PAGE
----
The winter months are known for bringing increased levels of illness as people spend more time
indoors keeping warm. This winter we’ve seen increased levels of respiratory viruses that some
have called the “Tripledemic.”
The CDC’s interactive online application, FluView, shows Texas’s “high” levels of influenza-like
illness (ILI), putting Texas in the top 5 states for activity levels.
Respiratory Syncytial Virus, RSV, is usually seen during late fall, winter, and early spring. Since September, RSV case numbers in Texas have been higher than in recent years. These numbers, paired with higher Flu cases than normal and increasing COVID cases, are putting additional pressures on our healthcare system.
RSV, Flu, and COVID are all respiratory viruses affecting the network of tissues and organs that help you breathe. A cough, runny nose, and fever are common symptoms of all respiratory viruses, and a laboratory test is usually necessary to make an accurate diagnosis. However, there are some subtle differences between RSV, Flu, and COVID that can help you distinguish between them.
Symptoms of RSV include the common symptoms of respiratory viruses, a cough, runny nose, and fever. A unique symptom of RSV is wheezing, which sounds like a whistle or a rattle when your child breathes.
RSV can infect people of any age, but it is most serious for young children and older adults. Most children recover from RSV on their own, but it can sometimes lead to more severe illness, such as Bronchiolitis or Pneumonia.
Along with a runny nose and cough, the Flu often causes a very high fever of 103 or 104 degrees Fahrenheit and can include nausea and vomiting. An upset stomach isn’t unique to the Flu, but it can often be worse than with other viruses.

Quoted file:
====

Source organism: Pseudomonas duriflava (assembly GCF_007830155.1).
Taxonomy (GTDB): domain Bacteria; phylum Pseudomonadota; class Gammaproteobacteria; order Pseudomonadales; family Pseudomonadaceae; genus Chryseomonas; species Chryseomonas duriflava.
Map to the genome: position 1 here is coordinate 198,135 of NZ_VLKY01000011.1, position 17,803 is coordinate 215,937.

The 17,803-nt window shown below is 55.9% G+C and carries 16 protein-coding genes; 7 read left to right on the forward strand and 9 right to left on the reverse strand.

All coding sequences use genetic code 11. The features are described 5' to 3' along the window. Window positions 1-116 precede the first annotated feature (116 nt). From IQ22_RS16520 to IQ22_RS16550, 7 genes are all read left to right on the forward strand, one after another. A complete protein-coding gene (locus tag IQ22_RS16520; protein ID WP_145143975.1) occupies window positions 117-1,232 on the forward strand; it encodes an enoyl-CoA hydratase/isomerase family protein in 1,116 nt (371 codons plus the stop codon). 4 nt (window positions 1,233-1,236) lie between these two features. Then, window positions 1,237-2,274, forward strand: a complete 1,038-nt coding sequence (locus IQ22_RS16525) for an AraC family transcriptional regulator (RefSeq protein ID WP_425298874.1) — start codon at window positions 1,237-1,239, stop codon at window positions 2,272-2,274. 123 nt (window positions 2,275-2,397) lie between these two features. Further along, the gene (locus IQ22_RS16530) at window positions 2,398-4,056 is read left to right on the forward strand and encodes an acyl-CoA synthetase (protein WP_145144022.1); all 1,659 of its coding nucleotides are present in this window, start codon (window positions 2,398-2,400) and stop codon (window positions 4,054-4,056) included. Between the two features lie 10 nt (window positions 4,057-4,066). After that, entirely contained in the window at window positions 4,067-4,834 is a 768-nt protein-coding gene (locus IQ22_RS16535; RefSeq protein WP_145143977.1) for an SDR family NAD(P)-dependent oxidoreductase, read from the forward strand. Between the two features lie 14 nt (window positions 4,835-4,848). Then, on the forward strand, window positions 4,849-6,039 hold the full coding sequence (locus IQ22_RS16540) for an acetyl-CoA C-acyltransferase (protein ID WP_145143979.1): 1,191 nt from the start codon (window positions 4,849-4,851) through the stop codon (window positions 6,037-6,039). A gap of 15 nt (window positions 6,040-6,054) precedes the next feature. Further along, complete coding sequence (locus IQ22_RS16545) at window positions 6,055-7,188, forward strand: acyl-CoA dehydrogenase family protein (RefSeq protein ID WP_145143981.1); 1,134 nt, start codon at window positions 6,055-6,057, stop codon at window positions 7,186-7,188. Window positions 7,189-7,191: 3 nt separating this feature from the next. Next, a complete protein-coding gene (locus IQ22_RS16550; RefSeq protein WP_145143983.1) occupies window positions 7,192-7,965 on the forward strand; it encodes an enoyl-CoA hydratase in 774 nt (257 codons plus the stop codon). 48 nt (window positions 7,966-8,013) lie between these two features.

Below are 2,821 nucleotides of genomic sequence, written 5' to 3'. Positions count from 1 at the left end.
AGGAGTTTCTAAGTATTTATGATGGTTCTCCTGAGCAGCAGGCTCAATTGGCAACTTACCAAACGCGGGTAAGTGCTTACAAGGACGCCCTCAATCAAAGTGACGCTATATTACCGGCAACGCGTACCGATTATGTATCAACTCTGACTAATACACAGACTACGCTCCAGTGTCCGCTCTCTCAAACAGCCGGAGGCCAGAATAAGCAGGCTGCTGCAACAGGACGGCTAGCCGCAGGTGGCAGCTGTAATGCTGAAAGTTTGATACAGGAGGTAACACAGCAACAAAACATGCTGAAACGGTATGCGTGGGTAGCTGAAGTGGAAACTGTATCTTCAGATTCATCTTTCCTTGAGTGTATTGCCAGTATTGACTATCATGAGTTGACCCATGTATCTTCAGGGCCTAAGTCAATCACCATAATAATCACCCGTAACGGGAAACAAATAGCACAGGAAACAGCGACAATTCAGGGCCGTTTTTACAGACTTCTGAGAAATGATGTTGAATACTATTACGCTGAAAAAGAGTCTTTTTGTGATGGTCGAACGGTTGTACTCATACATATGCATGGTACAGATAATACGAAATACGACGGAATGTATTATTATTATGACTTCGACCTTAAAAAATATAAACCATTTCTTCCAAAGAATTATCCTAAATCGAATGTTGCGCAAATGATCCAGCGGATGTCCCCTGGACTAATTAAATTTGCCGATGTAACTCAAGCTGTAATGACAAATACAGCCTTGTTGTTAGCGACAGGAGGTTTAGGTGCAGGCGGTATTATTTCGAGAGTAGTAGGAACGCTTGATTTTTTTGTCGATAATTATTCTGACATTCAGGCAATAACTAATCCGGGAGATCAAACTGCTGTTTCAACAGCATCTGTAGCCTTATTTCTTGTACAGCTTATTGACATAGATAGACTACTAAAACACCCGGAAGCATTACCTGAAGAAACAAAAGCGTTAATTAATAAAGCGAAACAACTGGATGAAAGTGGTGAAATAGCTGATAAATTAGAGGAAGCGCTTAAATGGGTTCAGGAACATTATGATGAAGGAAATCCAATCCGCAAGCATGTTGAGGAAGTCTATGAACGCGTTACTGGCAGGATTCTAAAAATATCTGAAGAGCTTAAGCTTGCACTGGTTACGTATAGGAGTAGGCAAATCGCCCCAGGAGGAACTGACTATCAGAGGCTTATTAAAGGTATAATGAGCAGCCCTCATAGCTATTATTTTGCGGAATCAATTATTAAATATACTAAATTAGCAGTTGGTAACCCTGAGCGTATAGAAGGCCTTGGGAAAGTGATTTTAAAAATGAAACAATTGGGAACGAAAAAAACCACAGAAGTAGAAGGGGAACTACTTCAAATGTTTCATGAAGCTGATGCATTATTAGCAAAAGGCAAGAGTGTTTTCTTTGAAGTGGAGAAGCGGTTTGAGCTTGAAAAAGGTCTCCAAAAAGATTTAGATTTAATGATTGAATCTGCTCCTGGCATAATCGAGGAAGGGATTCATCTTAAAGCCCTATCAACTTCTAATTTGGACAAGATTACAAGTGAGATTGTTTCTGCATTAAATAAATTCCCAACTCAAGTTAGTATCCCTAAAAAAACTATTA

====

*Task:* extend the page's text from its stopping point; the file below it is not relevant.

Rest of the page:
Most flu infections won’t cause complications, but children under 5, and especially under age 2, are at higher risk. Possible complications include dehydration; inflammation of the heart, brain, or muscle tissue; pneumonia; and sinus and ear infections.
The symptoms of COVID-19 are similar to flu and RSV, but, unlike the other viruses, COVID-19 can have a serious effect on body systems outside the lungs. Several symptoms you may think are unique to COVID-19 are actually common among respiratory viruses, including loss of taste and smell and gastrointestinal issues.
Testing and Medical Care
Getting tested when you show symptoms can be critical to stopping the spread and managing symptoms. At-home rapid COVID tests can detect COVID illness, and a PCR test sent to the lab can confirm COVID, Flu, or RSV. If you have any respiratory illness symptoms or receive a positive test, you should isolate to reduce the spread of the disease. Early detection of flu may give you the option to take Tamiflu to reduce the duration of your symptoms.
As with any respiratory infection, you should call a doctor immediately if you have trouble breathing, experience severe vomiting and diarrhea to a point where you are no longer able to eat or drink if your symptoms aren’t improving or getting worse after five days. Each of these viruses are potentially more severe in the very young or very old or those with preexisting conditions.
With the strain on hospitals and doctors increasing this winter, having an option like Ally Medical can not only save you time, but can provide you with expert care. Ally Medical operates six freestanding emergency rooms in Texas with locations in Bastrop, South and Central Austin, Clear Lake, Round Rock, and Spring. There are no appointments needed, and patients may come in any time–day or night–with little to no wait. Each Ally Medical Emergency Room is equipped to treat both minor and major medical emergencies for children and adults of all ages in a safe, stress-free setting. If you can’t get in to see your primary care physician or don’t have one, visit any Ally Medical facility to experience our re-envisioned medical care.